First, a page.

A smile with sweet, full, pouty lips. Little white baby teeth. One tiny, new permanent tooth. A little tiny empty space where a tooth used to be. Smiles come from this location each day. They are accompanied by a lot of laughter and lots and lots of words. The little voice asks, “Do you want to go to school?” “Did you win the race?”
Here’s a sample transcript of my son talking to himself during play with a pinball video game [Note: the video game has nothing to do with chicks or John Mayer]:
“it’s just like a pool table thing….BOO-CHICK-BOO!!!
JOOOOOEEE. THE GAME…..DOO-DOO-DOO-DUH-DOO,
Woof-Woof. Mom, say that.
How to make it.
Those are open. To get them to close….
Why is the ball…..?
What is the bally go? John Mayer. Where did the ball go?
Trap. The hole. Oh, the black one. Hole…There’s room.
An…hmmm. The game! The game! Get on the game! Uh-oh!
The BBBBLLLLUUEEE. (rising tone)
To explain, this is self-talk. It’s on with my son during probably, 60 percent of his waking hours. He will talk and talk. The self-talk above, occurred while he was playing video pinball. The long drawn out “JOE” is the word “Joe’s” on the pinball table. “Welcome” is also printed on the pinball table. A ball often gets sucked down a black hole on the table.
He seems to enjoy himself quite a bit. In therapy, he is learning all about feelings. He loves an app called “Autism Xpress” (it’s a free app). This app shows faces which are animated and cry, laugh, hiccup or fart among other things. He thinks it’s a game and clicks on each face to see it perform its assigned emotion.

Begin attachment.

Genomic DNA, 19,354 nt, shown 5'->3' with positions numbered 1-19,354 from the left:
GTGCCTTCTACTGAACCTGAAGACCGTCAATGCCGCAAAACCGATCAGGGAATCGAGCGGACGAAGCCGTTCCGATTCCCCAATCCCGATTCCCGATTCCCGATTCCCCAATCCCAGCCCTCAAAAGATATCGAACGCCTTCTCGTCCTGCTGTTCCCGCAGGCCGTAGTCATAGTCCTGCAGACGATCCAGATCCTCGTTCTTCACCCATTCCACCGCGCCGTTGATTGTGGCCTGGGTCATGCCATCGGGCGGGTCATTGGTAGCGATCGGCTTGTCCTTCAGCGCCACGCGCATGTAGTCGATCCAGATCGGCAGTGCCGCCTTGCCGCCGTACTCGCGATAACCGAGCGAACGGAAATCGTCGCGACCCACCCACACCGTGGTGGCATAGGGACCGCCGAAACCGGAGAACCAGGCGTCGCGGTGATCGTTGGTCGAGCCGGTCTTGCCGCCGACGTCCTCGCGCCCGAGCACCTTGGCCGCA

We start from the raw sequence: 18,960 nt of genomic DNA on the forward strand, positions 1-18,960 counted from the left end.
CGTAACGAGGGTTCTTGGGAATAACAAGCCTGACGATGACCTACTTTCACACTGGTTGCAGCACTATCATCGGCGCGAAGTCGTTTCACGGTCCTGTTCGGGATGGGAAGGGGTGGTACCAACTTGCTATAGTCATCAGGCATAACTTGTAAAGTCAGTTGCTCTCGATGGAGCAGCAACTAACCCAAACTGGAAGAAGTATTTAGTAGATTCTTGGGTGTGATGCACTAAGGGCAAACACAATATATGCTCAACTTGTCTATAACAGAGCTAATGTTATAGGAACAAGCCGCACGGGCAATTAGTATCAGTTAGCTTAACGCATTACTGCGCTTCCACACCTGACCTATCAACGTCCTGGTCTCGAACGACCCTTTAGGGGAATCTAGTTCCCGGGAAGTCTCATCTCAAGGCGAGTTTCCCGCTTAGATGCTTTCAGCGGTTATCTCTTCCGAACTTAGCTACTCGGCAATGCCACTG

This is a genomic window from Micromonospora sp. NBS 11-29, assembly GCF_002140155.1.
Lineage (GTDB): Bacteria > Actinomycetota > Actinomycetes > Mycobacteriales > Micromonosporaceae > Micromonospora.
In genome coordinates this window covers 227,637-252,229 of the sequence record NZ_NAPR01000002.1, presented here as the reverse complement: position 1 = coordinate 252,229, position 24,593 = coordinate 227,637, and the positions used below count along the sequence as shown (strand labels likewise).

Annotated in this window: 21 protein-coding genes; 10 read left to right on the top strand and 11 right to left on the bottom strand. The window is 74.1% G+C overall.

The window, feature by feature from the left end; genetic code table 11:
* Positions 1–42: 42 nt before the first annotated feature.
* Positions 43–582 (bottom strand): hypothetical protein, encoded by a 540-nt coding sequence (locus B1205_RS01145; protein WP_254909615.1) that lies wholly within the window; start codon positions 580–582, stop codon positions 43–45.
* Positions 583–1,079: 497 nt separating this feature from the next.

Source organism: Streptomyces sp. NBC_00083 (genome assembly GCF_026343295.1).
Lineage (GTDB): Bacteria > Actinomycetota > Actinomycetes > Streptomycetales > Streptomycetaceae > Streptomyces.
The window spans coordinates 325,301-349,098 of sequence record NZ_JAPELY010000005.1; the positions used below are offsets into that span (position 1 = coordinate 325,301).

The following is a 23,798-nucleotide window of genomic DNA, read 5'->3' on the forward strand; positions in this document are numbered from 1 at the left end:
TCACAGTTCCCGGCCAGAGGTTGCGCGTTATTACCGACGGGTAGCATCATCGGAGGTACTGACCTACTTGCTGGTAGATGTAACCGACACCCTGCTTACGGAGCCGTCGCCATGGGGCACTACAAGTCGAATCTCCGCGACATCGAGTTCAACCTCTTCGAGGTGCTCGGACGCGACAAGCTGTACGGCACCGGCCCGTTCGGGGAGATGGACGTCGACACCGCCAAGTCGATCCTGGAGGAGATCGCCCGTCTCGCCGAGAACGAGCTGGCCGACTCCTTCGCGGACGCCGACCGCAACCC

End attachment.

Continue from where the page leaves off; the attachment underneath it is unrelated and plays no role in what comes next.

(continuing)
When asked how he feels, he always answers that he is happy. And, for the most part, he is. I may have not made that clear yet. Despite the challenges we face, my little boy is usually very happy. Full of energy and running like any other kid, he is laughing or content, usually, a good…hmmm….70 percent of most waking hours.
I can’t successfully ask him, “What makes you happy?” yet. It’s too abstract and gets no response. Instead, I interviewed him about what makes him happy with simple questions.
“If mommy leaves, are you happy or sad?” “Sad.”
“Does ice cream make you happy or sad?” “Happy”
From this highly scientific and reliable method of gathering data, I was able to learn the following:
Things that make my son happy include: his blanket, circle time and bath time, race cars, reading books, kisses, computers, birthday parties, Elmo, Spongebob, and John Mayer and Mommy.
Yes, John Mayer. Ironically, he likes only one song called “Say”. Here are some of the lyrics that I have heard him play over and over and over….
Walkin’ like a one-man army.
Fighting with the shadows in your head.
Living out the same old moment.
Knowing you’d be better off instead, if you could only
Say what you need to say…
You better know that in the end,
it’s better to say too much than
never to say what you need to say again
Even if your hands are shaking and your faith is broken.
Even as the eyes are closing, do it with a heart wide open,
Say what you need to say.
My response? Someday, my son. Someday, you will be able to say what you need to say. And that’s what will make me happy too.